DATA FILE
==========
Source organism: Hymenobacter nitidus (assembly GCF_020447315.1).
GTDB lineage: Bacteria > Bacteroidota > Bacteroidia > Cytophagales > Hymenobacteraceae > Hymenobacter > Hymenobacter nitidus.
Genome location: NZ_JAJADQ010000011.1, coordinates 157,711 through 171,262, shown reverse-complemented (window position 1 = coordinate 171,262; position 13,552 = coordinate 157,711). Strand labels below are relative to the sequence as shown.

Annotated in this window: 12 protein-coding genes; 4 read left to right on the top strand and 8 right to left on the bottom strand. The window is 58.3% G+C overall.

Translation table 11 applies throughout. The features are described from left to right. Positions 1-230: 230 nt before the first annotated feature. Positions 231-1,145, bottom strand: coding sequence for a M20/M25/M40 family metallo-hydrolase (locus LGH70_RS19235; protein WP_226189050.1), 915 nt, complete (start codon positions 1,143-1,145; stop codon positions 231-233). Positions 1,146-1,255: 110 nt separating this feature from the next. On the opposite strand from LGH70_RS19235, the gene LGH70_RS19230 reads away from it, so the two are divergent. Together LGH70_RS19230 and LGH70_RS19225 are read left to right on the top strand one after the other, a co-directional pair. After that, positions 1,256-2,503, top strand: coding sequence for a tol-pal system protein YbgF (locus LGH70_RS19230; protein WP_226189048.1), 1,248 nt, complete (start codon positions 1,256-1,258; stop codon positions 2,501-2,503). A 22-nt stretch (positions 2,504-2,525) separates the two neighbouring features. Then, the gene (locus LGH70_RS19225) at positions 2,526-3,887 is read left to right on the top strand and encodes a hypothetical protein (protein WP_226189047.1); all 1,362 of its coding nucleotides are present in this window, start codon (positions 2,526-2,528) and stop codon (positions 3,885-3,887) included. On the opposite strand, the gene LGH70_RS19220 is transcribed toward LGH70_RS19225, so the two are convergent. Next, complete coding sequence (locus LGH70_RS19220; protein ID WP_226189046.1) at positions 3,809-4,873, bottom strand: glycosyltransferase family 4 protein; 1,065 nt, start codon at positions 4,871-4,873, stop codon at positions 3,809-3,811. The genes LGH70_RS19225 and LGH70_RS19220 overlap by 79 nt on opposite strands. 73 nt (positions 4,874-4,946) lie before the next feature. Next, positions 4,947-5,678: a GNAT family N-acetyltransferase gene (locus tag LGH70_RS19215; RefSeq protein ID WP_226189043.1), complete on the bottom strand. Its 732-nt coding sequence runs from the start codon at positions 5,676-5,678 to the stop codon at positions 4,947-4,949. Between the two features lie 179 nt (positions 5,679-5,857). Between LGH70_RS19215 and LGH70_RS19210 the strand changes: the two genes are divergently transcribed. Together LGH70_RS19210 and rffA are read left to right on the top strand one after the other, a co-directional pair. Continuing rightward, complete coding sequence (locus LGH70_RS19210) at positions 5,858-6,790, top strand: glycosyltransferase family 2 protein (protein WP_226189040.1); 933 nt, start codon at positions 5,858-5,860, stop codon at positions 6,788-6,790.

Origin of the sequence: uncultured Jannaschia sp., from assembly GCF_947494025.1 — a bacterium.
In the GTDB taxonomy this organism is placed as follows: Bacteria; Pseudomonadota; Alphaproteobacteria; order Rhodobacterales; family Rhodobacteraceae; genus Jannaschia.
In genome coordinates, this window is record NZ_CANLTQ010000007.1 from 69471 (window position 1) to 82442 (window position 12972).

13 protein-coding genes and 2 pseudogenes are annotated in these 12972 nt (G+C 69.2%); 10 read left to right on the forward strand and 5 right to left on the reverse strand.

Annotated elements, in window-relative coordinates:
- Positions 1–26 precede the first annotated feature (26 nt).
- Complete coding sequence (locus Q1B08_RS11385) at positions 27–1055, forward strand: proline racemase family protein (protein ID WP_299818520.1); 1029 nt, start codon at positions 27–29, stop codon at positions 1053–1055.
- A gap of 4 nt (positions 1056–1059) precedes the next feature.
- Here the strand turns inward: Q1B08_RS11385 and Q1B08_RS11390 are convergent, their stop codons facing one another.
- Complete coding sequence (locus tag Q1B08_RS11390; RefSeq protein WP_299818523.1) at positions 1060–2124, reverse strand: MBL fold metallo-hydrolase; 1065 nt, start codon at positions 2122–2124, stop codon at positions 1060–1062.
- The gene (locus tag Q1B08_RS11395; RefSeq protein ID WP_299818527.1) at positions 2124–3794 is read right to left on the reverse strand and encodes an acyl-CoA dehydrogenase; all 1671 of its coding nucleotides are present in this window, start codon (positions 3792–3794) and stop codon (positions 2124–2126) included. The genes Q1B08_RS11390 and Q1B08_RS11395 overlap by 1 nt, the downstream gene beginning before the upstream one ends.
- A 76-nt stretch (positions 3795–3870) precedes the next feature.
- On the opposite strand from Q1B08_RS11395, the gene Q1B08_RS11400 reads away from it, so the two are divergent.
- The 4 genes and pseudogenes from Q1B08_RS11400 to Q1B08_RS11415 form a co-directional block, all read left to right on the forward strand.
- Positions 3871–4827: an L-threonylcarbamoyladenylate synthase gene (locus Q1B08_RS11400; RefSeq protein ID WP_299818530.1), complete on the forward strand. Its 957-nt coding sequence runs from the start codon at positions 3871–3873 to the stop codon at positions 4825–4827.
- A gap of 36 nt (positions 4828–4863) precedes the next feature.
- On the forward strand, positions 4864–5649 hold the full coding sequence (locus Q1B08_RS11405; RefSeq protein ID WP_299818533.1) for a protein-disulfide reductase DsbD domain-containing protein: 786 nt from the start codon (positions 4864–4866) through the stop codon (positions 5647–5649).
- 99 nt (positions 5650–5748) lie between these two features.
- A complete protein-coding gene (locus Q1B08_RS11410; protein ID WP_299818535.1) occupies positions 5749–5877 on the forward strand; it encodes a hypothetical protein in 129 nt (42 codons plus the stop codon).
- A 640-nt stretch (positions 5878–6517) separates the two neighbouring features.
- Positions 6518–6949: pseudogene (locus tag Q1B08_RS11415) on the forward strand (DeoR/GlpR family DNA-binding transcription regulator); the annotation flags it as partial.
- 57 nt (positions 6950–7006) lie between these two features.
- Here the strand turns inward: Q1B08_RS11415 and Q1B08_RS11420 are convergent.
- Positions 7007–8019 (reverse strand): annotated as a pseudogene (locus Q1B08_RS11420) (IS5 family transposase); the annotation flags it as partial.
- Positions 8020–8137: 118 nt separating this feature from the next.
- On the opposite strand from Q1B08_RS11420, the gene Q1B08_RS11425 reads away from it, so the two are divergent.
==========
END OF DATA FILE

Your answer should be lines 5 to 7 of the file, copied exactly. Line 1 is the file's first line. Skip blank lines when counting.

Translation table 11 applies throughout. The features are described from left to right. Positions 1-230: 230 nt before the first annotated feature. Positions 231-1,145, bottom strand: coding sequence for a M20/M25/M40 family metallo-hydrolase (locus LGH70_RS19235; protein WP_226189050.1), 915 nt, complete (start codon positions 1,143-1,145; stop codon positions 231-233). Positions 1,146-1,255: 110 nt separating this feature from the next. On the opposite strand from LGH70_RS19235, the gene LGH70_RS19230 reads away from it, so the two are divergent. Together LGH70_RS19230 and LGH70_RS19225 are read left to right on the top strand one after the other, a co-directional pair. After that, positions 1,256-2,503, top strand: coding sequence for a tol-pal system protein YbgF (locus LGH70_RS19230; protein WP_226189048.1), 1,248 nt, complete (start codon positions 1,256-1,258; stop codon positions 2,501-2,503). A 22-nt stretch (positions 2,504-2,525) separates the two neighbouring features. Then, the gene (locus LGH70_RS19225) at positions 2,526-3,887 is read left to right on the top strand and encodes a hypothetical protein (protein WP_226189047.1); all 1,362 of its coding nucleotides are present in this window, start codon (positions 2,526-2,528) and stop codon (positions 3,885-3,887) included. On the opposite strand, the gene LGH70_RS19220 is transcribed toward LGH70_RS19225, so the two are convergent. Next, complete coding sequence (locus LGH70_RS19220; protein ID WP_226189046.1) at positions 3,809-4,873, bottom strand: glycosyltransferase family 4 protein; 1,065 nt, start codon at positions 4,871-4,873, stop codon at positions 3,809-3,811. The genes LGH70_RS19225 and LGH70_RS19220 overlap by 79 nt on opposite strands. 73 nt (positions 4,874-4,946) lie before the next feature. Next, positions 4,947-5,678: a GNAT family N-acetyltransferase gene (locus tag LGH70_RS19215; RefSeq protein ID WP_226189043.1), complete on the bottom strand. Its 732-nt coding sequence runs from the start codon at positions 5,676-5,678 to the stop codon at positions 4,947-4,949. Between the two features lie 179 nt (positions 5,679-5,857). Between LGH70_RS19215 and LGH70_RS19210 the strand changes: the two genes are divergently transcribed. Together LGH70_RS19210 and rffA are read left to right on the top strand one after the other, a co-directional pair. Continuing rightward, complete coding sequence (locus LGH70_RS19210) at positions 5,858-6,790, top strand: glycosyltransferase family 2 protein (protein WP_226189040.1); 933 nt, start codon at positions 5,858-5,860, stop codon at positions 6,788-6,790.

Origin of the sequence: uncultured Jannaschia sp., from assembly GCF_947494025.1 — a bacterium.
In the GTDB taxonomy this organism is placed as follows: Bacteria; Pseudomonadota; Alphaproteobacteria; order Rhodobacterales; family Rhodobacteraceae; genus Jannaschia.